Life in Leviticus
In February 1999 we planted a church to reach the unchurched and disillusioned people of Grand Rapids, Michigan. For the first year, I preached through Leviticus—verse by verse.
- Menstrual blood.
- Hold the pork.
- Avoid road kill.
Why start a church with Leviticus? Why not a series on relationships or finding peace? That would be the safer approach.
Leviticus cannot be tamed. Its imagery is too wild. We ventured into its lair and let it devour us, trusting that God would deliver us with a truer picture of his Son.
Why Leviticus? Two reasons.
First, I didn't want the church to succeed because we put together the right resources. I wanted the church to flourish on the power of the Spirit alone.
I knew opening with Leviticus—foreign words to today's culture—was risky. But the bigger the risk, the more need for the Spirit and the more glory for God to get.
Second, unchurched people often perceive the Bible as obsolete. If that crowd could discover God speaking to them through Old Testament law, it would radically change their perception that Christianity is archaic. I wanted people to know that the whole biblical story—even Leviticus—is alive.
The Scriptures are a true story, rooted in historical events and actual people. But many people don't see the connection between the Moses part and the Jesus part.
But Moses' Leviticus is all about Jesus.
The whole story
Every message in my series ended with Jesus. Every picture is about Jesus. Every detail of every sacrifice ultimately reflects some detail of Jesus' life.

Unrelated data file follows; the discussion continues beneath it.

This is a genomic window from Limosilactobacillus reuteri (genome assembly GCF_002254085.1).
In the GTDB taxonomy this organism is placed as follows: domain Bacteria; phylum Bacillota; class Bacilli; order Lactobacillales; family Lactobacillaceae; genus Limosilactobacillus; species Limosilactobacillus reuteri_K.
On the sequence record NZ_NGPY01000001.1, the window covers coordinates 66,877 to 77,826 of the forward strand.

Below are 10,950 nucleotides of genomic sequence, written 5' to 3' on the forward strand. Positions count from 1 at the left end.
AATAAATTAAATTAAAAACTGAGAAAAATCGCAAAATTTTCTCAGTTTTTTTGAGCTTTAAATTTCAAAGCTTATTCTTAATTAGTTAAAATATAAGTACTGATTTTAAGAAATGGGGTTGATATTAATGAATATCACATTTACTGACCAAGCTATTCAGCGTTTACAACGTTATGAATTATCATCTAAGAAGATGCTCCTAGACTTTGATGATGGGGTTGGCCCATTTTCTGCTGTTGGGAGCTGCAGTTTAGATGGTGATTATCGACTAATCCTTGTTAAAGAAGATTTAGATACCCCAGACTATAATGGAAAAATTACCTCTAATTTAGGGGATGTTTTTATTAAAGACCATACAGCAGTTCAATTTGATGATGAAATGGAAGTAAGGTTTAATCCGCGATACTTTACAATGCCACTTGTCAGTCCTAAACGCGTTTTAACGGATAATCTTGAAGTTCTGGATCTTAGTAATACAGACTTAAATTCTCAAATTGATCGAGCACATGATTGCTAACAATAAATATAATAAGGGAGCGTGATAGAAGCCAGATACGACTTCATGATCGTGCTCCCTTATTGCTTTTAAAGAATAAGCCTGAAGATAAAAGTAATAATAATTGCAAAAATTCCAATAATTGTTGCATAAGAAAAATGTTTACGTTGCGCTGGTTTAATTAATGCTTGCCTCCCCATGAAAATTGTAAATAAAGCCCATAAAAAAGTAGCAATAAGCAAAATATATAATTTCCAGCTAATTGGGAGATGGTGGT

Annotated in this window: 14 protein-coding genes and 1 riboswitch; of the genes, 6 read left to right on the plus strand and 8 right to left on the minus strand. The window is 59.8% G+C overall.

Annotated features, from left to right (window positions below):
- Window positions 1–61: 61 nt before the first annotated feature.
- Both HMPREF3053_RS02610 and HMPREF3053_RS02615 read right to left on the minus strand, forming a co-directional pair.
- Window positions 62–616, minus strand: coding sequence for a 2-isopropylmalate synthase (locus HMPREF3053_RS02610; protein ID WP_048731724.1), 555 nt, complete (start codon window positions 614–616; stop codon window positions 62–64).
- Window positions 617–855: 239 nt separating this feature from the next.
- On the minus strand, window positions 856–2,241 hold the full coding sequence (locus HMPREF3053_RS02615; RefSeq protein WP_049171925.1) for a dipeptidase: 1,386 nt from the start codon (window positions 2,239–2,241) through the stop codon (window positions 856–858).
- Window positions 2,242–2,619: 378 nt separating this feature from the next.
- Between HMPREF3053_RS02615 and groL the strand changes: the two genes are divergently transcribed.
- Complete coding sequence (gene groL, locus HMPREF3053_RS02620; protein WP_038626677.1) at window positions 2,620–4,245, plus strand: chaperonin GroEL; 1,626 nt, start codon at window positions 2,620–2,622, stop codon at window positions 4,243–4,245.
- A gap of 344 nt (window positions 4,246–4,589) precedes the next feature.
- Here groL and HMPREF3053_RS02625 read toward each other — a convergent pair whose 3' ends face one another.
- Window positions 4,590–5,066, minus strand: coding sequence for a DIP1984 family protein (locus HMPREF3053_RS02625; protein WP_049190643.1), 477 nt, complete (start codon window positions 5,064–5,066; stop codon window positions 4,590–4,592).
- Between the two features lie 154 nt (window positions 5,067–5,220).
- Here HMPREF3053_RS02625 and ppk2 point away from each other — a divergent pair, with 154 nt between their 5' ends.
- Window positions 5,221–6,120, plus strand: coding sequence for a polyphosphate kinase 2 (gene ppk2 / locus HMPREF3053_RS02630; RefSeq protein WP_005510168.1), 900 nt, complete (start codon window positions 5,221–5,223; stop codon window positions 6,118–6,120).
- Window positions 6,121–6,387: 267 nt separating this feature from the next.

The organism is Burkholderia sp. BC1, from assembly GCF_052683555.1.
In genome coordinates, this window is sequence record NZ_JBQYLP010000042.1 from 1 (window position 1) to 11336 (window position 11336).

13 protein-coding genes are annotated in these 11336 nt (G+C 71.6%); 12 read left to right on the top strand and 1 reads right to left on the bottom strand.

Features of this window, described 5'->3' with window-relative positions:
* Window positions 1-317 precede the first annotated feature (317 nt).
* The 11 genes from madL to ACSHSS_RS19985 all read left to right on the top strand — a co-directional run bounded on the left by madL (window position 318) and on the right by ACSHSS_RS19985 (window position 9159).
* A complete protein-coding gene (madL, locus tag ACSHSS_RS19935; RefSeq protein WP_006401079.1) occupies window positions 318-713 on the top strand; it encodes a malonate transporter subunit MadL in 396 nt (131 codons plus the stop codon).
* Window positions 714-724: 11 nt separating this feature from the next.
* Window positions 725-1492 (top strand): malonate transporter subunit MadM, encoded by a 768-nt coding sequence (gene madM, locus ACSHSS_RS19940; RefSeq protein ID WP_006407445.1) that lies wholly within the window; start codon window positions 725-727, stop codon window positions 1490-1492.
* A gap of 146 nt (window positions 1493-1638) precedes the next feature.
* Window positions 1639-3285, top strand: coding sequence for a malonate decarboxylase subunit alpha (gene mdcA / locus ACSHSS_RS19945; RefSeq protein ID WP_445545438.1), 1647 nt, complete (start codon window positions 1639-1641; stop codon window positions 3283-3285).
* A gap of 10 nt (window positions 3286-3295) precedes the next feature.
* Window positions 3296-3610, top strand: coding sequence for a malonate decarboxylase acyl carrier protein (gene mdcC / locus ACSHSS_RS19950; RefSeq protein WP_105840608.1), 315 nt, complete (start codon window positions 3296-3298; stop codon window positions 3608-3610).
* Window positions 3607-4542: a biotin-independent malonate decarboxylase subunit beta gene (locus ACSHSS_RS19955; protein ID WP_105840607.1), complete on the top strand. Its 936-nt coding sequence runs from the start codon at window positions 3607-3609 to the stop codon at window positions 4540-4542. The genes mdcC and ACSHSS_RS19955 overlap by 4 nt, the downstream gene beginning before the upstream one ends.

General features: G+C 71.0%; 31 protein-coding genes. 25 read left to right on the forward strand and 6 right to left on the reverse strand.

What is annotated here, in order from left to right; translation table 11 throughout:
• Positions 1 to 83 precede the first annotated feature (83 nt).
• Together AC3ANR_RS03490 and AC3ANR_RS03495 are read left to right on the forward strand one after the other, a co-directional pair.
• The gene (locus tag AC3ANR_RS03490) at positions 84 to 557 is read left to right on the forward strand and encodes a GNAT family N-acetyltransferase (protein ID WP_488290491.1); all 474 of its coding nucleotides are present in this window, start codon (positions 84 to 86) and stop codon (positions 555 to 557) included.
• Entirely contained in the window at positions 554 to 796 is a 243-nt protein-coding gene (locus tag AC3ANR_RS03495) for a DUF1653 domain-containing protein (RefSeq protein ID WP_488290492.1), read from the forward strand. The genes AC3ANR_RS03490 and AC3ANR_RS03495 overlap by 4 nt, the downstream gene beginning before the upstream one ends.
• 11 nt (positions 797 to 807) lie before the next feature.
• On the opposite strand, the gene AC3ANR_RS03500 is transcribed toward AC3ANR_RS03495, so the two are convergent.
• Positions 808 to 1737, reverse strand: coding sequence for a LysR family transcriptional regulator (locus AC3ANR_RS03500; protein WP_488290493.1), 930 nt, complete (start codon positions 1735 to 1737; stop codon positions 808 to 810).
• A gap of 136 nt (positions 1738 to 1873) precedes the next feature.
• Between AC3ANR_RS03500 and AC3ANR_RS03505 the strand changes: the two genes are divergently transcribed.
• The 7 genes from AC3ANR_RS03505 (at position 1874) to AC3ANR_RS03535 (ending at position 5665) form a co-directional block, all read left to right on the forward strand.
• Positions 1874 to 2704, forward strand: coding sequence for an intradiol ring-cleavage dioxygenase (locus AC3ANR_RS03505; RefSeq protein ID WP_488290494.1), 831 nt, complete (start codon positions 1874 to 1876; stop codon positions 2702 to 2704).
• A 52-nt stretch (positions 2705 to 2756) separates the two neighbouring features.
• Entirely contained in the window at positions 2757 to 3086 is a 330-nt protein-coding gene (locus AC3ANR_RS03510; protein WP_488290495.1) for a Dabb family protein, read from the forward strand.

This teaching hit home. Many of my listeners wanted to make sense of the Bible, yet they knew only fragments of the story. Leviticus taught us all to ask the difficult questions: How does this connect with entire biblical narrative? How does this event point to the cross? How do I fit into the story?
We discovered that the Bible is an organic whole: these concepts do connect, these images do make sense. For the first time, many in our congregation began to realize, This story is my story. These people are my people. This God is my God.
One middle-aged couple had grown up in church. They'd heard hundreds of sermons. One Sunday they wore a disgruntled look. "How come we never heard this before?" they asked. The Jewish roots of our faith from Leviticus consistently gave them fresh insight into the passages they already knew.
Paul speaks of "offering yourselves" and being a "pleasing aroma." Many of these phrases come from Leviticus and give them their context.
What did the unchurched think about it? I found out at a high school football game.
It was late Friday night. The cheers had subsided, and I was walking home when I heard a man call out: "Hey, Pastor! Leviticus is turning our world upside down. We're getting rocked to the core." The family had just started attending, weren't Christians, and had never been interested in church. But somehow, Leviticus got their attention.
Then two high school kids caught up with me. They too came from pagan backgrounds.
"We've been ...